So many patterns! It is easy to spend a lot of time looking at patterns, at what other folks have done, and choosing from there. It works for a lot of folks, but I keep running into bumps.
Probably the silliest bump is the whole matter of gauge. For example: I measure my bust. The tape measure says 40 inches, good and snug. I make a top that measures 20 inches across (40 inches around). I put the top on, and it is very generously sized. How did that happen? One of the mysteries of life.
That is not to say that gauge information does not matter. Gauge lets me know the proportion of stitch to row, especially when there will be stitching along the row ends, like in a log-cabin-style construction.
Also useful: figure what gauge I got on the body of a sweater, to figure out how to decrease for the sleeves (working from the shoulder down to the wrist). Over time, the answer has pretty regularly turned out to be to decrease 1 stitch each end of every 4th row - but I got there by measuring.
Also, figuring gauge gives me a ballpark estimate of what kinds of numbers I’m working with. That lets me know where I stand with my pattern instructions - mine or someone else's.
The second bump is that interesting patterns are for fancy things, and plain things work best in my life. Patterns are a way people demonstrate their creativity to share an idea. Patterns are also marketing tools for yarn companies to sell yarn. Both tend toward fanciness.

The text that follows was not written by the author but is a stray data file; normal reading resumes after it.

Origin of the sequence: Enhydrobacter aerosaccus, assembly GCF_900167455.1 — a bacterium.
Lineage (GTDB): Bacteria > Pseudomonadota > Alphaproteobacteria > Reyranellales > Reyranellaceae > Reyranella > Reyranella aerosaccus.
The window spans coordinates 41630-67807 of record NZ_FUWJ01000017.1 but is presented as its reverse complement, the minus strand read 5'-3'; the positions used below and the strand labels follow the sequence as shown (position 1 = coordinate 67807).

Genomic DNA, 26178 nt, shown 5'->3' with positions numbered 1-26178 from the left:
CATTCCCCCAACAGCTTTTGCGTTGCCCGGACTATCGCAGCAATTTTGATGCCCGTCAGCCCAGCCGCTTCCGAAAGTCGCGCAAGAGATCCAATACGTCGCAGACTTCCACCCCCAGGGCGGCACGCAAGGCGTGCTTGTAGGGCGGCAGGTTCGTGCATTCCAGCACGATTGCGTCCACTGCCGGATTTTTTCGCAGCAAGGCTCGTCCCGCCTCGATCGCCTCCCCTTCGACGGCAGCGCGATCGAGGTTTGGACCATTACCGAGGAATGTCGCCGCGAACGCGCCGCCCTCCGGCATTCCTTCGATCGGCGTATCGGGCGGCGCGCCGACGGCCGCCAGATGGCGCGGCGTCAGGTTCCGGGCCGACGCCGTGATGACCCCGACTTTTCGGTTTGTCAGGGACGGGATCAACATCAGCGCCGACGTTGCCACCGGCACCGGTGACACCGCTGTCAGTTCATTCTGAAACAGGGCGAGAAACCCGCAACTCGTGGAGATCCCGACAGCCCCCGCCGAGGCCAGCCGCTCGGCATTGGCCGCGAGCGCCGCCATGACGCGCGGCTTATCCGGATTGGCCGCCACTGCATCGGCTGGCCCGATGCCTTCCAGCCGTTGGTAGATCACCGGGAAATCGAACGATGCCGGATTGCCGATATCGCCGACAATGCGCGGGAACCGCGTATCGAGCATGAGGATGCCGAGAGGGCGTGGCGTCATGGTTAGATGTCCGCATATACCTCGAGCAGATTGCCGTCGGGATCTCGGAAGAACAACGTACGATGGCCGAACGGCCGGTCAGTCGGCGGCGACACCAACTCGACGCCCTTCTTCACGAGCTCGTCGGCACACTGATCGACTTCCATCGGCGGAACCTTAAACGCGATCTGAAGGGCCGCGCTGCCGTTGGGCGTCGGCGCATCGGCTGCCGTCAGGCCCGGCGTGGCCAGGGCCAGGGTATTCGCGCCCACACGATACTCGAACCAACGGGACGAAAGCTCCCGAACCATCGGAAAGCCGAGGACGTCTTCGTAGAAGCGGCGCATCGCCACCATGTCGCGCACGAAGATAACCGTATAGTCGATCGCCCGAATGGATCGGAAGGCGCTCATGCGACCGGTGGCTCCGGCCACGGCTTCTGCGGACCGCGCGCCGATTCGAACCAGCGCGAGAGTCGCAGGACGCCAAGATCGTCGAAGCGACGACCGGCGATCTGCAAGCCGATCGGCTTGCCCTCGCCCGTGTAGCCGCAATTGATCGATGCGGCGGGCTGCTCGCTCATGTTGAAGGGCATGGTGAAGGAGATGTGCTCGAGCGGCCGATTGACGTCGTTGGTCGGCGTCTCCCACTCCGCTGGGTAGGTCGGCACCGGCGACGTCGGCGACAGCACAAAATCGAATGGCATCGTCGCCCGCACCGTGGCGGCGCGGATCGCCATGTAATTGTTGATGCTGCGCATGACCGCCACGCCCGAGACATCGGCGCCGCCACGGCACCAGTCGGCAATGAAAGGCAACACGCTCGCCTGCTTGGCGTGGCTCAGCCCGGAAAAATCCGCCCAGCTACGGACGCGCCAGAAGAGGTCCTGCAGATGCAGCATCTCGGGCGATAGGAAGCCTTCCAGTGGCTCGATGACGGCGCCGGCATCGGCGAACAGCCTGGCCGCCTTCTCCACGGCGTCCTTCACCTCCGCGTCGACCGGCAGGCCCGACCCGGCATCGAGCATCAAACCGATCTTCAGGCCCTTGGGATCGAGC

The third bump is that even patterns for very basic things have me dependent on the numbers they give me. In reality, the numbers are much less important than simply understanding the shape of what I am making. Focusing on the numbers means I pay more attention to where the pattern instructions are than to what my fabric actually looks like, which is what really matters.
It is great to see so many patterns out there. Lots of folks are doing lots of creative things with knitting and crocheting. Each pattern is a description of some concept, or even better, a few different concepts pulled together. Starting with the concepts and my yarn, I can jump in and end up with something that works, which is really cool.